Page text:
In Brief: Variable schizophrenia
A study of three areas hardly more than 100 miles apart in the same country shows that, despite what is sometimes suggested, schizophrenia does not occur at the same rate everywhere and in all human groups. Researchers counted people with psychotic symptoms seeking treatment for the first time during a two-year period in three mental health districts: southeast London, Bristol (in the west of England), and Nottingham (in the north). The first two are urban areas and the third a mixed urban and rural area.
Patients were classified as white British or Black and Ethnic Minority (BME), a group that included blacks, people of Indian or Pakistani origin, and non-British white Europeans, largely Irish. On the basis of interviews by a psychiatric panel, about one-third were diagnosed with psychotic mood disorders, one-third with schizophrenia, and one-third other forms of psychosis.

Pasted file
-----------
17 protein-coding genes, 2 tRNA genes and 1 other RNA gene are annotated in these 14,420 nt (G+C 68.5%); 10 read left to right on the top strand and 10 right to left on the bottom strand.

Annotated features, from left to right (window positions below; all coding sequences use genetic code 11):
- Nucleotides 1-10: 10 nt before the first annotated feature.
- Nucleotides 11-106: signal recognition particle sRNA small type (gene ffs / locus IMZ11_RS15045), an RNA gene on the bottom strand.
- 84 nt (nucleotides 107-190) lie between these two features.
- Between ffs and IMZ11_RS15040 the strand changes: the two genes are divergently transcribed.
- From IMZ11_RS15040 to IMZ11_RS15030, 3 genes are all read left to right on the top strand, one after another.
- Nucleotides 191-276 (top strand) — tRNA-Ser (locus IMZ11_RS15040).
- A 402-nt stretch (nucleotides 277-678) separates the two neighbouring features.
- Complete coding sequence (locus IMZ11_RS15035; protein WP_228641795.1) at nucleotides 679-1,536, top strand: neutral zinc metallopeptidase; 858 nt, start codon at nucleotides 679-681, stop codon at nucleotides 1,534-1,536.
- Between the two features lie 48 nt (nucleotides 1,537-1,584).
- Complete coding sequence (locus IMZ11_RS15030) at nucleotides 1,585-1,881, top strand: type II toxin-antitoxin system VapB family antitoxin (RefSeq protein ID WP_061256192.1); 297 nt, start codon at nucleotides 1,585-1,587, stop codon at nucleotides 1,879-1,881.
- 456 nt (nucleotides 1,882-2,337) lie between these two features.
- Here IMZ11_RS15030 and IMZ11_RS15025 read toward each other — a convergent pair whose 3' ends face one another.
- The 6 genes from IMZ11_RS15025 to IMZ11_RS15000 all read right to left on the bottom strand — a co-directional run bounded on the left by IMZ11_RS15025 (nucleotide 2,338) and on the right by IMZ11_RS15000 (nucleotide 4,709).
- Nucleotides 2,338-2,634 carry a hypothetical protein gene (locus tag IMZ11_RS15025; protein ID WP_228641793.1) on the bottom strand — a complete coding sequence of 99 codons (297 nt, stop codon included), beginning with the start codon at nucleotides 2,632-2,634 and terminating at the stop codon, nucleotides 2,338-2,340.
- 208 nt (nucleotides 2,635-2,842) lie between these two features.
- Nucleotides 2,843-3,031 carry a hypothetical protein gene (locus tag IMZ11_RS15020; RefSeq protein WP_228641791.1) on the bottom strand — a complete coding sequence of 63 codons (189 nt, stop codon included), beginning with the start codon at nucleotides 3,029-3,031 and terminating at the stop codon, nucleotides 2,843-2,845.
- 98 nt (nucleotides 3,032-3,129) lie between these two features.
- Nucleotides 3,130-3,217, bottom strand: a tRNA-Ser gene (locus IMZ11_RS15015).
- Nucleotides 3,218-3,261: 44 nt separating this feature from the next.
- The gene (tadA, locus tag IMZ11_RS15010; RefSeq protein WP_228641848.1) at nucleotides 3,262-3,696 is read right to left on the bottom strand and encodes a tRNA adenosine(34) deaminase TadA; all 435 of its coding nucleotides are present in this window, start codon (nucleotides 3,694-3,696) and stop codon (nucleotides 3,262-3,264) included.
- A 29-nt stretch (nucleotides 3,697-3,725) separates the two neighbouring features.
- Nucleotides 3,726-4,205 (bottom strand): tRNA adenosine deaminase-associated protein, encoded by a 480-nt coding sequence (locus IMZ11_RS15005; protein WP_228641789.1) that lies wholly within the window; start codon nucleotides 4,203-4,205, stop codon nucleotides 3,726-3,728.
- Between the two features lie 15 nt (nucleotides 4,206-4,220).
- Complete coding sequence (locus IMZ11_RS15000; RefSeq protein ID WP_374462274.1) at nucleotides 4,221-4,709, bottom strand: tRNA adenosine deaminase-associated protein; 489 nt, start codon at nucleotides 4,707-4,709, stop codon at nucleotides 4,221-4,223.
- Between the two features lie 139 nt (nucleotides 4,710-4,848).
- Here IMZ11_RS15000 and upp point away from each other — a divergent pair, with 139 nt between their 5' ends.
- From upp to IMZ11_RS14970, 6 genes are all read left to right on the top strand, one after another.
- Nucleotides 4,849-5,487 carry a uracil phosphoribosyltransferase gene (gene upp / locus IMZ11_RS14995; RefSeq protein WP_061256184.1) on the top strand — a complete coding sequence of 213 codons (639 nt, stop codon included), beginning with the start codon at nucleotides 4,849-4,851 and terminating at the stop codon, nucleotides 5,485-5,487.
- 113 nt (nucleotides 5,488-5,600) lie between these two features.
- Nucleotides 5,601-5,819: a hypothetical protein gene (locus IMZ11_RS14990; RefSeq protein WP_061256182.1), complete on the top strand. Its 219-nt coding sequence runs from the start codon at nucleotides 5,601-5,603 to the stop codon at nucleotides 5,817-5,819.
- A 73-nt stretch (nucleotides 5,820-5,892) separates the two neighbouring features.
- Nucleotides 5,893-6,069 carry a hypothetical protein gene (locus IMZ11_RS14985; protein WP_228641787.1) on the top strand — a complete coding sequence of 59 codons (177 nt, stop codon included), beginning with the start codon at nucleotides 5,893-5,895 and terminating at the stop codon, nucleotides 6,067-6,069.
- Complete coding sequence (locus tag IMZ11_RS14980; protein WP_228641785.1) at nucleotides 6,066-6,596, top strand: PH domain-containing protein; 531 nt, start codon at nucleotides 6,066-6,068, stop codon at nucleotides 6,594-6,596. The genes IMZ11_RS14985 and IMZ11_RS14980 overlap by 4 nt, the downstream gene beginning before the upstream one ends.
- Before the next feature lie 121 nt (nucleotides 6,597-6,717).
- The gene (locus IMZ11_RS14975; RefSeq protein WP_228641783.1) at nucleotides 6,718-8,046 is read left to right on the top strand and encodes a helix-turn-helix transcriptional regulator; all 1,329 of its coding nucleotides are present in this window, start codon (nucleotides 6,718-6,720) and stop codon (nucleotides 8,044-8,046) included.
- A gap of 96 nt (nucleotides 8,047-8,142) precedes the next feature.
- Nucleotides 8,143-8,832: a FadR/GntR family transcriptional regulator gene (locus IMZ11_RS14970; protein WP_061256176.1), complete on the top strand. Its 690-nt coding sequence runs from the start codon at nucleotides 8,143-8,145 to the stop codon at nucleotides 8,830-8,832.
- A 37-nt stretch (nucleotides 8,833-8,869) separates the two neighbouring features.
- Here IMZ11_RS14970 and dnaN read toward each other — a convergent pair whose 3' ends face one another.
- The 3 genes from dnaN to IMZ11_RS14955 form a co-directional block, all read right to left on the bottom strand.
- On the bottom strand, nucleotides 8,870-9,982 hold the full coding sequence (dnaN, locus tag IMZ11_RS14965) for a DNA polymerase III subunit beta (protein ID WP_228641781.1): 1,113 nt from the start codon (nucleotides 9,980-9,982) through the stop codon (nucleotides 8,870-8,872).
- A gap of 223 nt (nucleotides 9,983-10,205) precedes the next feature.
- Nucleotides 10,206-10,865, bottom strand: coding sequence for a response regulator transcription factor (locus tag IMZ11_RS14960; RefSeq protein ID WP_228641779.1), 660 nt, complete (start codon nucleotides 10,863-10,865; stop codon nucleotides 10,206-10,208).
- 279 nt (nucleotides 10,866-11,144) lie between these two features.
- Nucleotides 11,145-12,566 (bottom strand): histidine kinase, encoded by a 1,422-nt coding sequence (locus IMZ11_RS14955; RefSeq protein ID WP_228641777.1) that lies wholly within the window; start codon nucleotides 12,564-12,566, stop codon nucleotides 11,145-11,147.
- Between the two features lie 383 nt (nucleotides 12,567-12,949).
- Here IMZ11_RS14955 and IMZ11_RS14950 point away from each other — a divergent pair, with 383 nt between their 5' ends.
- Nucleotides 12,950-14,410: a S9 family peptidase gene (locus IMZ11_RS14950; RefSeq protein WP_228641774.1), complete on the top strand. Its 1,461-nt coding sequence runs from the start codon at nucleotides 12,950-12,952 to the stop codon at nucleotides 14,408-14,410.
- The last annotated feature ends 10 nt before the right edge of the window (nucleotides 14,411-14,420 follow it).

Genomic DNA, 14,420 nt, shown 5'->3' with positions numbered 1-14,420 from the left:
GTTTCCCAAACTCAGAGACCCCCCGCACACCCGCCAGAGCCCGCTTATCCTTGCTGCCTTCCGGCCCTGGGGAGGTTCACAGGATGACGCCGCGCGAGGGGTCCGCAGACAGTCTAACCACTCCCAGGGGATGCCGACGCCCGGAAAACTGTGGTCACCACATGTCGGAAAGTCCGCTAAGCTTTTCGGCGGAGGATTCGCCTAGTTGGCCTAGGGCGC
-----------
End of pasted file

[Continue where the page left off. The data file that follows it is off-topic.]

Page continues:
The rate of all forms of psychosis was 3.6 times higher in the BME group than among white British natives. The BME group had a higher proportion of men and was more concentrated in southeast London. But even after correction for age, sex, and location, its rate of psychosis was still three times higher.